That the Inter-American Council for Integral Development (CIDI) and the Inter-American Development Bank (IDB) are the specialized inter-American forums that play a guiding role in hemispheric efforts to address poverty, inequality, and social exclusion in the region;

That, in the Declaration of Santiago, adopted at the Fifth Conference of Ministers of Defense of the Americas (Santiago, Chile, November 18-22, 2002), the Ministers of Defense declared that, considering the relationship between economic growth and security, a greater commitment from the countries in the Hemisphere is required to create opportunities and eliminate structural barriers to economic and social development; that therefore the adoption of effective policies, such as the promotion of fair and equitable trade with a view to reducing poverty, shall significantly contribute to greater democratic stability and security in the Hemisphere; and that, at the same time, security in itself is an indispensable component for economic and social development; and

That, in the Declaration of Quito, adopted at the Sixth Conference of Ministers of Defense of the Americas (Quito, Ecuador, November 16-21, 2004), the Ministers of Defense declared that extreme poverty and social exclusion of broad sectors of the population are affecting stability and democracy, eroding social cohesiveness, and undermining the security of the states, and that security is indispensable to create economic and social opportunities for all and to generate a favorable environment to attract, retain, and productively use the investment and trade that are necessary to create sources of employment and fulfill the Hemisphere's social aspirations,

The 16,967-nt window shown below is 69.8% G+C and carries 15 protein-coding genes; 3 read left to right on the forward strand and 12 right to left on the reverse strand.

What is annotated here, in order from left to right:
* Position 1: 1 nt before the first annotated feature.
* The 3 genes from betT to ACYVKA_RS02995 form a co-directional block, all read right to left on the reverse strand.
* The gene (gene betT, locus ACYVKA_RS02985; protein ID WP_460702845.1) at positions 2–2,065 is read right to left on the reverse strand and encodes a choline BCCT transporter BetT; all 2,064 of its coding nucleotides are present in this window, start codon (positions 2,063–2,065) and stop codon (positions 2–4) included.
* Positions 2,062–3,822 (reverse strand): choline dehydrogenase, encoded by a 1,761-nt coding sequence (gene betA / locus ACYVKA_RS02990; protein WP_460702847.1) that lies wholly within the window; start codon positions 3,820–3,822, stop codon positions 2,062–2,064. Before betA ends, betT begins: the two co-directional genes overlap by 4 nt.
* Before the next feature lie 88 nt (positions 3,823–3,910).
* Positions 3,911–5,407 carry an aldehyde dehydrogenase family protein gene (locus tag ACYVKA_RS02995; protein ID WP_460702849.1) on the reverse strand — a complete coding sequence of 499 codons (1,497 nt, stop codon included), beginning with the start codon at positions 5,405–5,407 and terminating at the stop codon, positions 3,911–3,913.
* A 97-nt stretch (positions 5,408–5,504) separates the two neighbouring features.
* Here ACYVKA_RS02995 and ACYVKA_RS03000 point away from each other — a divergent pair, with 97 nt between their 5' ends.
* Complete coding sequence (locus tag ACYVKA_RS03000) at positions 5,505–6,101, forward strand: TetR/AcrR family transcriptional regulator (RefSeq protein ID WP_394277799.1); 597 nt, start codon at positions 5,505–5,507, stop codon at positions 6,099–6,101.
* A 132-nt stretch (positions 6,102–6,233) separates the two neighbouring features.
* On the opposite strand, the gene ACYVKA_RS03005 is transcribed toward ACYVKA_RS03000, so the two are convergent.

RESOLVES:

1. To urge member states to implement, by means of concrete actions at the domestic, subregional, hemispheric, and global levels, the commitments they made in the Declaration on Security in the Americas with regard to the fight against extreme poverty, inequality, and social exclusion.

2. To instruct the Permanent Council to hold, through the Committee on Hemispheric Security and in coordination with the Permanent Executive Committee of the Inter-American Council for Integral Development (CEPCIDI), in the third quarter of 2006, a seminar, with the participation of government experts, international organizations, and representatives of civil society, for the purpose of considering, from a strategic point of view, how extreme poverty erodes social cohesion and undermines the security of states.

3. To direct that the seminar mentioned in operative paragraph 2 above be carried out within the resources allocated in the program-budget of the Organization and other resources; and to request the General Secretariat to provide the necessary administrative support and technical secretariat services to that end.

4. To request the Permanent Council to report to the General Assembly at its thirty-sixth regular session on the implementation of this resolution by the pertinent organs, agencies, and entities of the inter-American system.